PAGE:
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Australia 2016
Directed by
Sue Brooks
127 minutes
Rated M

Reviewed by
Bernard Hemingway
3.5 stars

Looking For Grace

Synopsis: When rebellious Perth teenager Grace (Odessa Young) goes AWOL, her parents, Denise (Radha Mitchell) and Dan (Richard Roxburgh), enlist the help of Tom, a close-to-retirement detective (Terry Norris) and go in search of her.

Sue Brooks’ film has been widely criticized for its patchwork, nay even piecemeal, approach to its narrative which although having an easily identifiable beginning, middle and end, is told in non-linear. overlapping chapters.  But is this really a fair criticism of the film itself or more a reflection of the reviewers’ frustration at a lack of a linear narrative with the sequential  three act structure which is virtually synonymous with cinema as we know it?  Couldn’t  the film instead be offering us a refreshing approach to screen story-telling, one that takes advantage of the unique possibilities of film instead of subsuming it within the conventional form of time-honoured literary works? Although Brooks has no Godardian intent even this, insofar as it applies, has been peremptorily dismissed as a gimmick.

I would argue that there is a more meaningful reason for the non-sequential narrative structure of Looking for Grace and that is that Brooks is using the film’s form, just as much as its content, to bear her meaning, which is roughly speaking, that despite all our attempts at imposing order on the randomness of life with our institutions of marriage and family with their moral obligations and prescribed roles, the non-conformable, even anti-social, urges to which we are all prey are forever destroying the sought-for status quo. The film is saying, even more fundamentally, despite the ties that bind us we remain contiguous to each other, forever alone in our separate worlds, and it is from this solitude we are all seeking grace.  In this respect, even though there is a superficial resemblance to films like Paul Haggis’s Crash (2004) Brooks’ purpose is not to bind together different story strands into a single overarching whole but, quite the reverse,  to show the illusion of that whole, an illusion which narrative cinema has been perpetuating and reinforcing for over a century.

This philosophical position is a very Antipodean perspective, reflecting the wide, open spaces of our land, spaces that feature prominently in Katie Milwright’s fine cinematography and are manifested in the laconic, tentative dialogue that emphasizes the distance between characters rather than their closeness, particularly in case of Denise and Dan. In this respect the “stories” into which the film is divided are less neatly contained plotting strategies than fragments that serve to indicate an unseen reality that we must divine for ourselves (the otherwise unmotivated abstracted painterly imagery of the West Australian landscape with which the film begins sets us up for this).  In this sense they answer to the Australian open-ended  vernacular query “what’s your story?”, rather than being discrete components locking together in narrative form.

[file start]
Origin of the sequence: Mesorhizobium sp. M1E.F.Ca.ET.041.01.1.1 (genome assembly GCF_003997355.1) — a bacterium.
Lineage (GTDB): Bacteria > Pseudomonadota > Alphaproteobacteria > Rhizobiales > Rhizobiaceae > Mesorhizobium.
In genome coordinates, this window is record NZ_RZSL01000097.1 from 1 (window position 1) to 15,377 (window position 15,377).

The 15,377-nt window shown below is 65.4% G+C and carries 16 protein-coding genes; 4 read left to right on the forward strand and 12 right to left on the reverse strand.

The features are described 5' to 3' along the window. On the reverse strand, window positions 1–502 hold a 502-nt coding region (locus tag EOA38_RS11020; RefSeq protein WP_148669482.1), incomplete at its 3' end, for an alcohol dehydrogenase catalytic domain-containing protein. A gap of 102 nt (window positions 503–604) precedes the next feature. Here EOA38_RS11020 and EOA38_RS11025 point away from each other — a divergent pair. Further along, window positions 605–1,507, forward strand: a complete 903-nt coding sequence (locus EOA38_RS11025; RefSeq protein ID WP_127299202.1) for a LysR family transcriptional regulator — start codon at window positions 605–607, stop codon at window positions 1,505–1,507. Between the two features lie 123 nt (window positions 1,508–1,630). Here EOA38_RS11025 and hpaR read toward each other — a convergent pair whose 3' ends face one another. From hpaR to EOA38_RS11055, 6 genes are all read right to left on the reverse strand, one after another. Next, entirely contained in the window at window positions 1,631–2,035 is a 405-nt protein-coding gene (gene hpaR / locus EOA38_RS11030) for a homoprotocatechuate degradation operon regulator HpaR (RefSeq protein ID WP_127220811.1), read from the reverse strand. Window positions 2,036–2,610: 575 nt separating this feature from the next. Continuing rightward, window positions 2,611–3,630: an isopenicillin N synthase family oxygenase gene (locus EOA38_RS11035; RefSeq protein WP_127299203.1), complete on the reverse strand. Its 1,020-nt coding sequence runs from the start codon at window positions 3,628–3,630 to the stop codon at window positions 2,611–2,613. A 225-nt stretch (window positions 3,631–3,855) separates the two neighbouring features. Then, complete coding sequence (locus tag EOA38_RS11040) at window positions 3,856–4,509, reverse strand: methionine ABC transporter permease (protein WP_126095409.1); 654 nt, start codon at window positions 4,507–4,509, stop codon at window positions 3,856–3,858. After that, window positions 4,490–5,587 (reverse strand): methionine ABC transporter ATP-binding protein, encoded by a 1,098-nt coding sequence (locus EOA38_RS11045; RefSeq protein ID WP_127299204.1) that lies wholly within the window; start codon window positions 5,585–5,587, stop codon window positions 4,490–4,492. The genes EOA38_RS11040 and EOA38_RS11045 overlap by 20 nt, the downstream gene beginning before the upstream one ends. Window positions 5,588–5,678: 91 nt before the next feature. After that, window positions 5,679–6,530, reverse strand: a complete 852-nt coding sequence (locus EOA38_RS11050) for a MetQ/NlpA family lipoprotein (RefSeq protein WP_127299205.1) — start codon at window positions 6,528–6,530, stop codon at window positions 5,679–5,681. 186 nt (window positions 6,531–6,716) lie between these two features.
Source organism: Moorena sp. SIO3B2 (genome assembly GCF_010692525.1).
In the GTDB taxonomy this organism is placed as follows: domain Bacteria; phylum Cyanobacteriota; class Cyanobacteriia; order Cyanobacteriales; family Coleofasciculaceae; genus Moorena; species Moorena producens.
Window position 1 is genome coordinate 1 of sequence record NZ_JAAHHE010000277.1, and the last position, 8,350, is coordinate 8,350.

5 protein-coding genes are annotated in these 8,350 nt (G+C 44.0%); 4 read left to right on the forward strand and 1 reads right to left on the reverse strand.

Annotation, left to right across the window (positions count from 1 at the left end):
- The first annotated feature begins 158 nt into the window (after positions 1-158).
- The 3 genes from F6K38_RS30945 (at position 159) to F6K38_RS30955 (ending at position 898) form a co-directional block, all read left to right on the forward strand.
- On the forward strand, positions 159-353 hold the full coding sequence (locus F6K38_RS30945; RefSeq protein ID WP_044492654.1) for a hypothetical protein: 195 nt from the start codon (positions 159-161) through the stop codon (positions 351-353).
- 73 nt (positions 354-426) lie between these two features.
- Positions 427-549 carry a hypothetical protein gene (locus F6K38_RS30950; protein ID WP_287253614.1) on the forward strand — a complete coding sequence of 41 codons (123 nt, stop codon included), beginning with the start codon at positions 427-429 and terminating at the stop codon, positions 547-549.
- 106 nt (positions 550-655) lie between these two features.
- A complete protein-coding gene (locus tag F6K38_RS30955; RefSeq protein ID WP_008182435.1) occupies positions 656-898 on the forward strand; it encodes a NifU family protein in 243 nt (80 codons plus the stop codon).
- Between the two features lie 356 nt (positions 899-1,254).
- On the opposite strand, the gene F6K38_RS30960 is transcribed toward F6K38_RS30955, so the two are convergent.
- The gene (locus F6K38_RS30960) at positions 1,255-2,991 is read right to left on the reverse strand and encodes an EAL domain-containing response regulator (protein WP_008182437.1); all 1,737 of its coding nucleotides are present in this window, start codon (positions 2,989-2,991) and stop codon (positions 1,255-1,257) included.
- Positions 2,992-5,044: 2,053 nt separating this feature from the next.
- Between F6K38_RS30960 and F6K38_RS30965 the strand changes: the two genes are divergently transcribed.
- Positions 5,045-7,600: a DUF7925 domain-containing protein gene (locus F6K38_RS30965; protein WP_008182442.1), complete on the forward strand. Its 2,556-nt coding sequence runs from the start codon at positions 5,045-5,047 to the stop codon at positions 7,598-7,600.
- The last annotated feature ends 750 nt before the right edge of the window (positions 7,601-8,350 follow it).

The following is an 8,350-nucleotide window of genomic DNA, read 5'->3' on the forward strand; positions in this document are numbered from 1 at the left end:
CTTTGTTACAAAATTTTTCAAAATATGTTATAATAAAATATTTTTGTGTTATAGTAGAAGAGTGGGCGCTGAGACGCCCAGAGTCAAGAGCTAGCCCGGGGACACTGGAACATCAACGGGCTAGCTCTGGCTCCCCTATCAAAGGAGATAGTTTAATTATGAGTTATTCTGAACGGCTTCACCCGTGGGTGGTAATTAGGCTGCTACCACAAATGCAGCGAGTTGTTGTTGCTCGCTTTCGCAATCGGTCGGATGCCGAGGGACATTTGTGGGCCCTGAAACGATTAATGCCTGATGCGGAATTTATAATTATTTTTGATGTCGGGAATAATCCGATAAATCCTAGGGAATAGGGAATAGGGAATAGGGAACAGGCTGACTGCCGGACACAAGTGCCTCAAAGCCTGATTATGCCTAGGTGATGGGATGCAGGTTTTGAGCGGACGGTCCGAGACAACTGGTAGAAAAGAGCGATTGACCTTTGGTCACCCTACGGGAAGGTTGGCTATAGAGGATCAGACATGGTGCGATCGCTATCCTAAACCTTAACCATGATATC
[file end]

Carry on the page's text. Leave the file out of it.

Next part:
Certain artistic analogies come to mind in reflecting on Brooks’ approach, all of them traditionally associated with the minor arts, thereby and often with women practitioners. Mosaic-making and quilting could serve the purpose but perhaps the strongest analogy is with folk art or early Renaissance painting in which sequential time periods are shown within a unified representational form, say for instance the Crucifixion with Christ being betrayed in Golgotha, dying on the cross and being taken down by his disciples, all shown in two dimensional form but with shifting planes and perspectives.

Whilst the film is a bit awkward in places in its literal portrayal of the human (tragi-)comedy. Radha Mitchell overdoes her Strine as does Roxburgh, the latter at times fashioned into a veritable nincompoop by Brooks and one wonders things like what does Denise do during the day in her designer home and who would seriously employ a private investigator of Tom’s advanced years (who also elicits a few smiles with his doddering observations), Looking for Grace is nevertheless an ambitious, impressively well-crafted film, deserving of your attention rather than the unkind things being said of it.




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